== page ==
State
v.
Brady

Not overruled or negatively treated on appealinfoCoverage
Court of Appeals of Texas, Corpus ChristiDec 15, 1988
763 S.W.2d 38 (Tex. App. 1988)

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Nos. 13-88-105-CR, 13-88-106-CR, 13-88-110-CR and 13-88-111-CR.

December 15, 1988.

Appeal from the County Court at Law No. 1 of Cameron County, Noe Robles, J.

Ben Euresti, Jr., County Crim. Dist. Atty., Brownsville, for appellant.

Mike McNamara, Harlingen, for appellees.

Before BENAVIDES, UTTER and KENNEDY, JJ.

OPINION


BENAVIDES, Justice.

Appellees Brady and Hankin were each individually charged in four separate informations with promoting two allegedly obscene movies. The movies were seized under a search and arrest warrant issued by Justice of the Peace Tony Torres.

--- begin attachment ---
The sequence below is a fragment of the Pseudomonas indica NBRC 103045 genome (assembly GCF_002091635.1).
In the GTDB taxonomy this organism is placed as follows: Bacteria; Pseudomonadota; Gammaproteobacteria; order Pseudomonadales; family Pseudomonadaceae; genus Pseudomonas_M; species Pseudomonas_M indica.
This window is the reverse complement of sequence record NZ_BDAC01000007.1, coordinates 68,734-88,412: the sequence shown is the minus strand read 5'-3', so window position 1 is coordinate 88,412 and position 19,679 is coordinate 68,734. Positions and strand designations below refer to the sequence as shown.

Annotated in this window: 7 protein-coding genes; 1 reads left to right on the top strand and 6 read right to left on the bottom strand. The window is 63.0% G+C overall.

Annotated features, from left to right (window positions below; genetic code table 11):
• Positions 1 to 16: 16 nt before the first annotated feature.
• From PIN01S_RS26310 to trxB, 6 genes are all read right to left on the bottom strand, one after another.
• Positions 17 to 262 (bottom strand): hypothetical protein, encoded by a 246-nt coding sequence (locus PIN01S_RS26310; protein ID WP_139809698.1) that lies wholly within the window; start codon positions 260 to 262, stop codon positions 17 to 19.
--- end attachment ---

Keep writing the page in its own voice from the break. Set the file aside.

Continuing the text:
Before trial, appellees filed a motion to suppress the seized evidence. The trial court granted the motion. Pursuant to Tex. Code Crim.Proc.Ann. art. 44.01(a)(5) (Vernon Supp. 1988), the State appealed the trial court's order suppressing the movies. Because the same allegedly invalid warrant is involved in all four cases, we will address the merits jointly in one opinion. We find no valid legal theory to suppress the evidence and reverse the order of the trial court.

The warrant issued by the Justice of the Peace was a preprinted form which referred to the supporting affidavit of investigator Gonzalez for the persons to be arrested, the place to be searched, and the objects to be seized. By incorporating the affidavit into the warrant, the Justice of the Peace authorized the police to enter a movie theatre, and search for and seize the movies "Squalor Motel" and "Vanessa." He also authorized the arrest of each "suspected party" named in the supporting affidavit. The affidavit described the suspected parties as "An individual who is believed to be Mr. Boyd, and is also believed to be the proprietor as well as an individual(s) who actually operates the movie projector whose name(s) are unknown to this Affiant."